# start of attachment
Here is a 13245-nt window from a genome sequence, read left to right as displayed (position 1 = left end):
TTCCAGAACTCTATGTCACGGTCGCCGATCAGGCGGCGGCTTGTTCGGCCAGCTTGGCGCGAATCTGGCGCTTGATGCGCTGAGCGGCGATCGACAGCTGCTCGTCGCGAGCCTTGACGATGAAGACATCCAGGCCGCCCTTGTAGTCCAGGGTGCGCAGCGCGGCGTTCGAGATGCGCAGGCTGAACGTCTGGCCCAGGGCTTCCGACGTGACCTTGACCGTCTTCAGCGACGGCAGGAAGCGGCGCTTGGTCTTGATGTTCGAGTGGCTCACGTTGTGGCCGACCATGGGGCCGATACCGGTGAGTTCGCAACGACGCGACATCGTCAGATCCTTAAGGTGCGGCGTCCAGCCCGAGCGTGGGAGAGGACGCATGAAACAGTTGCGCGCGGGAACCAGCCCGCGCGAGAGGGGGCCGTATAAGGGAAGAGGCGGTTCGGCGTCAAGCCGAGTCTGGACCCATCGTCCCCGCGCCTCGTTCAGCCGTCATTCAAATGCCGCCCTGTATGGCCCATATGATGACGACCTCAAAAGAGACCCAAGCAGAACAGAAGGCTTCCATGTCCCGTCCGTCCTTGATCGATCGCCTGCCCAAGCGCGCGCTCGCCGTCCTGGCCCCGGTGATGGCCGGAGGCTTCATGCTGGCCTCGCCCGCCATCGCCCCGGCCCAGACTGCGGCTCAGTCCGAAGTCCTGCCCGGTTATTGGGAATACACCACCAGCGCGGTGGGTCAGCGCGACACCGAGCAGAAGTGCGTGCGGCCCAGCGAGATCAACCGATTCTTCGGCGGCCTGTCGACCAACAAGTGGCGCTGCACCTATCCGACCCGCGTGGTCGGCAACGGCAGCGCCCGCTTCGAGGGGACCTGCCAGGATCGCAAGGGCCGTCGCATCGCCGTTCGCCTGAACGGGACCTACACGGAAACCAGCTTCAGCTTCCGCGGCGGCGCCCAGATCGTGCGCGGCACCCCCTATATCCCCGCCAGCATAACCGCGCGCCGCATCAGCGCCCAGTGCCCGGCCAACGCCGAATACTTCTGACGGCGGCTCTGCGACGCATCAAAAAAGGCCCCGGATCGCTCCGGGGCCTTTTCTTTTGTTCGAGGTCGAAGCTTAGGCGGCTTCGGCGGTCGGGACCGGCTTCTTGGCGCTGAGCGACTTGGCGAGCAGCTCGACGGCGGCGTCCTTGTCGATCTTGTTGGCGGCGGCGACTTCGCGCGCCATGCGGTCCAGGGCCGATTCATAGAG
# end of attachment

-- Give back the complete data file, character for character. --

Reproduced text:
Here is a 13245-nt window from a genome sequence, read left to right as displayed (position 1 = left end):
TTCCAGAACTCTATGTCACGGTCGCCGATCAGGCGGCGGCTTGTTCGGCCAGCTTGGCGCGAATCTGGCGCTTGATGCGCTGAGCGGCGATCGACAGCTGCTCGTCGCGAGCCTTGACGATGAAGACATCCAGGCCGCCCTTGTAGTCCAGGGTGCGCAGCGCGGCGTTCGAGATGCGCAGGCTGAACGTCTGGCCCAGGGCTTCCGACGTGACCTTGACCGTCTTCAGCGACGGCAGGAAGCGGCGCTTGGTCTTGATGTTCGAGTGGCTCACGTTGTGGCCGACCATGGGGCCGATACCGGTGAGTTCGCAACGACGCGACATCGTCAGATCCTTAAGGTGCGGCGTCCAGCCCGAGCGTGGGAGAGGACGCATGAAACAGTTGCGCGCGGGAACCAGCCCGCGCGAGAGGGGGCCGTATAAGGGAAGAGGCGGTTCGGCGTCAAGCCGAGTCTGGACCCATCGTCCCCGCGCCTCGTTCAGCCGTCATTCAAATGCCGCCCTGTATGGCCCATATGATGACGACCTCAAAAGAGACCCAAGCAGAACAGAAGGCTTCCATGTCCCGTCCGTCCTTGATCGATCGCCTGCCCAAGCGCGCGCTCGCCGTCCTGGCCCCGGTGATGGCCGGAGGCTTCATGCTGGCCTCGCCCGCCATCGCCCCGGCCCAGACTGCGGCTCAGTCCGAAGTCCTGCCCGGTTATTGGGAATACACCACCAGCGCGGTGGGTCAGCGCGACACCGAGCAGAAGTGCGTGCGGCCCAGCGAGATCAACCGATTCTTCGGCGGCCTGTCGACCAACAAGTGGCGCTGCACCTATCCGACCCGCGTGGTCGGCAACGGCAGCGCCCGCTTCGAGGGGACCTGCCAGGATCGCAAGGGCCGTCGCATCGCCGTTCGCCTGAACGGGACCTACACGGAAACCAGCTTCAGCTTCCGCGGCGGCGCCCAGATCGTGCGCGGCACCCCCTATATCCCCGCCAGCATAACCGCGCGCCGCATCAGCGCCCAGTGCCCGGCCAACGCCGAATACTTCTGACGGCGGCTCTGCGACGCATCAAAAAAGGCCCCGGATCGCTCCGGGGCCTTTTCTTTTGTTCGAGGTCGAAGCTTAGGCGGCTTCGGCGGTCGGGACCGGCTTCTTGGCGCTGAGCGACTTGGCGAGCAGCTCGACGGCGGCGTCCTTGTCGATCTTGTTGGCGGCGGCGACTTCGCGCGCCATGCGGTCCAGGGCCGATTCATAGAG